social media how toHeads up, page admins! As of October 1st, Facebook announced that any iFrame page tabs not hosted on a secure server under HTTPS will not be displayed to users browsing under HTTPS. This article will tell you what you need to do.

According to Facebook’s Cat Lee, “The content will not be accessible for users with secure browsing turned on. There will be a page that states something close to: This app does not support secure browsing.”

To help page admins locate a budget-friendly and secure hosting solution for their page tabs, I did some digging and located some great hosting companies offering low-cost secure hosting solutions.

There are certainly others, and I have provided some guidelines for making the right hosting choice. I have also laid out some of the basics of hosting and security certificates.

Facebook and Secure Browsing (HTTPS)

In February, Facebook introduced the “Secure Browsing (HTTPS)” option. Since then, when browsing under HTTPS, any page tab content not hosted securely displays a popup with a warning that the page is not secure. Users have to click on the popup before viewing the tab content.

Page tab creators had the option of providing a “Secure Page URL” to display to HTTPS users. As of October 1, a secure URL is mandatory, and page tabs not hosted securely will no longer be displayed to users browsing under HTTPS.

What Is Secure Browsing (HTTPS) and How Do I Get It?

When a web page is hosted on a server enabled with the SSL (Secure Socket Layer) protocol via a security certificate, content sent between a user’s browser and the server hosting the secure web page is encrypted, and no one can intercept confidential information such as credit card numbers, Social Security numbers or any other information you type into your browser.

All web hosting companies offer security certificates in most of their hosting plans, either a shared SLL certificate, where all sites on a single shared server are sharing a certificate, or a private SSL certificate, available to websites with a unique IP (web address). For Facebook page admins, the shared SSL is a low-cost and workable choice.

Shared SSL Versus Private SSL

If all you need is an affordable option for hosting your page tab’s “index” page (the iFramed page you host yourself), you can consider plans that offer shared SSL on a shared server, which is the cheapest option. Although not a good choice for an e-commerce site, shared SSL is fine for meeting Facebook’s requirement for a securely hosted page. Beware file size restrictions on shared SSL!

In researching this article, I did notice that BlueHost and HostMonster (both owned by the same parent entity) put a file size restriction of 100KB for each embedded file on your page (images, audio, video, etc.) which would be far too restrictive for most iFrame page tabs. But I didn’t see this shared SSL restriction anywhere else.

Some Popular Web Hosts That Offer Low-cost Secure Hosting

The following hosting companies all offer low-cost hosting, and most include a shared SSL option. I did some informal polling on the HyperArts fan page and the following companies stood out.

Note:Bandwidth” is the total amount of data transferred from the server each month and this number increases as your website is accessed more often; “disk space” is the total amount of storage space that is provided for the files associated with your site, including log files and MySQL databases (but not email).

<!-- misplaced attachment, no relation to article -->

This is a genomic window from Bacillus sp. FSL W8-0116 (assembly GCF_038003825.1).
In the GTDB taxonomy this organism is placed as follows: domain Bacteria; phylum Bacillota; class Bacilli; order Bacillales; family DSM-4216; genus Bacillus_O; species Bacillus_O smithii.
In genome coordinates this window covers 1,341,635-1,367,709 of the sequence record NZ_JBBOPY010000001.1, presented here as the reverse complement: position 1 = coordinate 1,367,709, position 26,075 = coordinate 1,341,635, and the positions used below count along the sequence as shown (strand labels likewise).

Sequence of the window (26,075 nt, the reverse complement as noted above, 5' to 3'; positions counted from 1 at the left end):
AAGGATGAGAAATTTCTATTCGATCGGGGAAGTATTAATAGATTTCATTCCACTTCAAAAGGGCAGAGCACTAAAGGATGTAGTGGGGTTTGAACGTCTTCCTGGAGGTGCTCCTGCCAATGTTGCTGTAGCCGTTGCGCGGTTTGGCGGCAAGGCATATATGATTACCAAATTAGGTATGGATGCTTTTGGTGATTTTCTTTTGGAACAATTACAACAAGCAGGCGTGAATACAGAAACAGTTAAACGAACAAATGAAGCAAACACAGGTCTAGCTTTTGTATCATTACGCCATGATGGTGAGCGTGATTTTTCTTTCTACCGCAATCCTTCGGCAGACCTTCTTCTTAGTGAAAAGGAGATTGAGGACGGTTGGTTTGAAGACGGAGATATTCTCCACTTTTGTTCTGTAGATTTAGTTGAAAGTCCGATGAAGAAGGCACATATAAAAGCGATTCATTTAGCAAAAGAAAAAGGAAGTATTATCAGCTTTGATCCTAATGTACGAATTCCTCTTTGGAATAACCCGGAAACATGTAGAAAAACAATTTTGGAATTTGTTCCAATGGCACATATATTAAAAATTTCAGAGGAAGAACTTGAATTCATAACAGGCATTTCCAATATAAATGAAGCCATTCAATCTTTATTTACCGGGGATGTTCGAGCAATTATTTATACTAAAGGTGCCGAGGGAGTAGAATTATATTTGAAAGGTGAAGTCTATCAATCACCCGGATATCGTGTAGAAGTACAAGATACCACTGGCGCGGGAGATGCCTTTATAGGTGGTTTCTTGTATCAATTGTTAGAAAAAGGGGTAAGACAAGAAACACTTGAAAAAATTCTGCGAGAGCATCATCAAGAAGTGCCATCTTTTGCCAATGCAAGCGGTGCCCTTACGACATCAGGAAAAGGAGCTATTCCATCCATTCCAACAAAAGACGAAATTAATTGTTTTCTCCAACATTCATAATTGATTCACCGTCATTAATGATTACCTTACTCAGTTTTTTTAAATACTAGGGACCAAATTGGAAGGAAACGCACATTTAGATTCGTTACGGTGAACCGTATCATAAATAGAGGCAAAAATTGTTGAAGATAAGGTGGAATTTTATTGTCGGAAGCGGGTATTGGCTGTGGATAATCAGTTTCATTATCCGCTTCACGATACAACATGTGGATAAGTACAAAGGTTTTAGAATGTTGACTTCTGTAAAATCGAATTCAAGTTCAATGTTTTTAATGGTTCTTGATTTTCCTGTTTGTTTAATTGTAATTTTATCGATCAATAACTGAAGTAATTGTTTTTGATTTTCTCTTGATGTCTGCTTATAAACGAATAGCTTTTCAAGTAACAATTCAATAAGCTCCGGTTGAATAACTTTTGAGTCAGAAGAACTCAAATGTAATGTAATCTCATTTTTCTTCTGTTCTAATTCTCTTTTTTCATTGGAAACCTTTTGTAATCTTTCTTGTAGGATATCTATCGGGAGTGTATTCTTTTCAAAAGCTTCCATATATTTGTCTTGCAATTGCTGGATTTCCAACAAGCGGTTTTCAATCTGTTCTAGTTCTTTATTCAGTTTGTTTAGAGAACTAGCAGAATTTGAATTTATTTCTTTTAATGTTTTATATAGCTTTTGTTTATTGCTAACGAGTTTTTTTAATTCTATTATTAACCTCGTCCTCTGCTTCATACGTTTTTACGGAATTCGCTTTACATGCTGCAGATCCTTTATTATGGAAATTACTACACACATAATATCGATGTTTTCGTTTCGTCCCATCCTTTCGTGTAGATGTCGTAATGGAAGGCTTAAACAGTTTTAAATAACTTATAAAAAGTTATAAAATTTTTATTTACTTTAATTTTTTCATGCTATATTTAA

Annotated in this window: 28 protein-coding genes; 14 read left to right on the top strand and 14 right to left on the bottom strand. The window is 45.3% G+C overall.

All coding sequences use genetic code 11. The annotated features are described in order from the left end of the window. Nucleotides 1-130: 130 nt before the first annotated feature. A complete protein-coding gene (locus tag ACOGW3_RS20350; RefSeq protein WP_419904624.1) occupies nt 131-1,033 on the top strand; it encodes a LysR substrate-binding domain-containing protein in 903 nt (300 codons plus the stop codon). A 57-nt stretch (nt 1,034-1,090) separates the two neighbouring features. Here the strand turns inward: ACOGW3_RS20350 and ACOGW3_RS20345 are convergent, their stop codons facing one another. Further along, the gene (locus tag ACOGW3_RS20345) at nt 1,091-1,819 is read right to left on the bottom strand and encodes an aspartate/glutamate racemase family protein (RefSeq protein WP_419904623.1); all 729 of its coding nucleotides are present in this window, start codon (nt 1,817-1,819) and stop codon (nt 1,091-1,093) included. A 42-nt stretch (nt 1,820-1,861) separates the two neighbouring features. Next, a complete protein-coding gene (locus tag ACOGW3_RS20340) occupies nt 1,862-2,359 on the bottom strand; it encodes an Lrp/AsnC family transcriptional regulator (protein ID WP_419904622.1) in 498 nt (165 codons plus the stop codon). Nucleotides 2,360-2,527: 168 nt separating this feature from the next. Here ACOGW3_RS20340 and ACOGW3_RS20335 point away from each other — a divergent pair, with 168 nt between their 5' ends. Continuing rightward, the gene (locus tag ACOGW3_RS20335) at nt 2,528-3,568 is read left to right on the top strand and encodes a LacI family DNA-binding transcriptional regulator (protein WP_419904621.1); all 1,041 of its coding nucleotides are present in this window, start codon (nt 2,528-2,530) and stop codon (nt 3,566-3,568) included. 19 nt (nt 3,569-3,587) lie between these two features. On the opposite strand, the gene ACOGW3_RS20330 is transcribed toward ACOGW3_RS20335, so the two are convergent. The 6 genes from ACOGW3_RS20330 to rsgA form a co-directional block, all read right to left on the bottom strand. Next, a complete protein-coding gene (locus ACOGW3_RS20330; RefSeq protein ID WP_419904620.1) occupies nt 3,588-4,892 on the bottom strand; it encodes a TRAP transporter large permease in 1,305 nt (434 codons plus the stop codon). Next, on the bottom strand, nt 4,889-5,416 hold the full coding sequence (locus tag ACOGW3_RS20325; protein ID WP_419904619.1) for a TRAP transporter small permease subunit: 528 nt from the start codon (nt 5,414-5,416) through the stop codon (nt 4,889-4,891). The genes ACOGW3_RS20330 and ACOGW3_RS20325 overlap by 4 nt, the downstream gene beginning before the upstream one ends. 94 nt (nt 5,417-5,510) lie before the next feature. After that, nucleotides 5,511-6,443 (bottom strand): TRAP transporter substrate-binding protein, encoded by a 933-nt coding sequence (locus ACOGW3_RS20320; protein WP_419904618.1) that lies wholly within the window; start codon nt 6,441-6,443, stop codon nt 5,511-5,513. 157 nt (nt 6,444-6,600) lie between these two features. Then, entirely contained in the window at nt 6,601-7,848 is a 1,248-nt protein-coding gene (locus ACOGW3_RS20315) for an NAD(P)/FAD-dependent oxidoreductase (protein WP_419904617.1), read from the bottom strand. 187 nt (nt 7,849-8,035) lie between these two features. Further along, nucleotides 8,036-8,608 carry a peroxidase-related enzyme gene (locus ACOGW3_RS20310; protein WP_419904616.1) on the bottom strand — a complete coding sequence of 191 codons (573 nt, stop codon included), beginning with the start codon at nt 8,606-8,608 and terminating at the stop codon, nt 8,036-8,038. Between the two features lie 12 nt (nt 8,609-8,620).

dreamhostDreamHost has been around for years and is generally well-regarded. However, DreamHost doesn’t offer shared SSL, and their phone support, which costs extra, is minimal.

  • Minimum for secure hosting: $14.15/mo. (hosting: $8.95/mo. + private SSL: $1.25/mo. + unique IP: $3.95/mo.)
  • Bandwidth and disk space: unlimited
  • Support: 24/7/365 email support (response within 24 hours), premium support (3 phone callbacks/mo. + unlimited live chat) add $9.95/mo.
  • Hosting Plan Comparison

bluehostBlueHost offers a full array of budget hosting options. Although they offer shared SSL, there is a file size limit on each page of 100KB per included file, and BlueHost warns that “any embedded data (images, audio clips, etc.) larger than 100KB will be truncated.” So this limitation may not work for you.

  • Minimum for secure hosting: $5.95/mo. (with shared SSL)
  • Minimum for private SSL: $12.20/mo. (hosting: $5.95 + private SSL: $3.75/mo. + unique IP: $2.50/mo.)
  • Bandwidth and disk space: unlimited
  • Phone support: 24/7/365
  • Hosting Plan Comparison

hostgatorHostGator is a popular budget hosting company in Texas that’s been around since 2002. They offer several very low-cost hosting plans, including the “Hatchling” plan beginning at $3.96/mo. and the “Baby” plan for $6.36/mo.

  • Minimum for secure hosting: $3.96/mo. (with shared SSL)
  • Business Plan (includes unique IP + private SSL): $10.36/mo.
  • Bandwidth and disk space: unlimited
  • Phone support: 24/7/365
  • Hosting Plan Comparison

lunarpagesLunarpages, although it seems more geared to business-level hosting, does offer a “basic” low-cost hosting package, but no shared SSL.

  • Minimum for secure hosting: $18.15/mo. (hosting: $4.95/mo. + private SSL: $8.25/mo. + unique IP: $4.95/mo.)
  • Bandwidth and disk space: unlimited
  • Phone support: Mon-Fri 7am-7pm PST; Sat-Sun 7am-3:30pm PST
  • Email support: 24/7/365
  • Hosting Plan Comparison

inmotionInMotion Hosting is another popular hosting company that offers the full range of hosting services, including budget packages.

  • Minimum for secure hosting: $5.95/mo. (with shared SSL)
  • Bandwidth and disk space: unlimited
  • Phone support: 24/7/365
  • Hosting Plan Comparison

godaddyAlthough GoDaddy states that its primary business is domain registration, they have also become a popular hosting company, offering the full range of hosting options. Although I tend to like hosting companies whose primary business is hosting, GoDaddy seems to have a pretty good reputation. However, they do not offer a shared SSL plan.

  • Minimum for secure hosting: $14.99/mo. (unique IP + private SSL)
  • Bandwidth: unlimited
  • Disk space: 150GB
  • Phone support: 24/7/365
  • Plan Comparison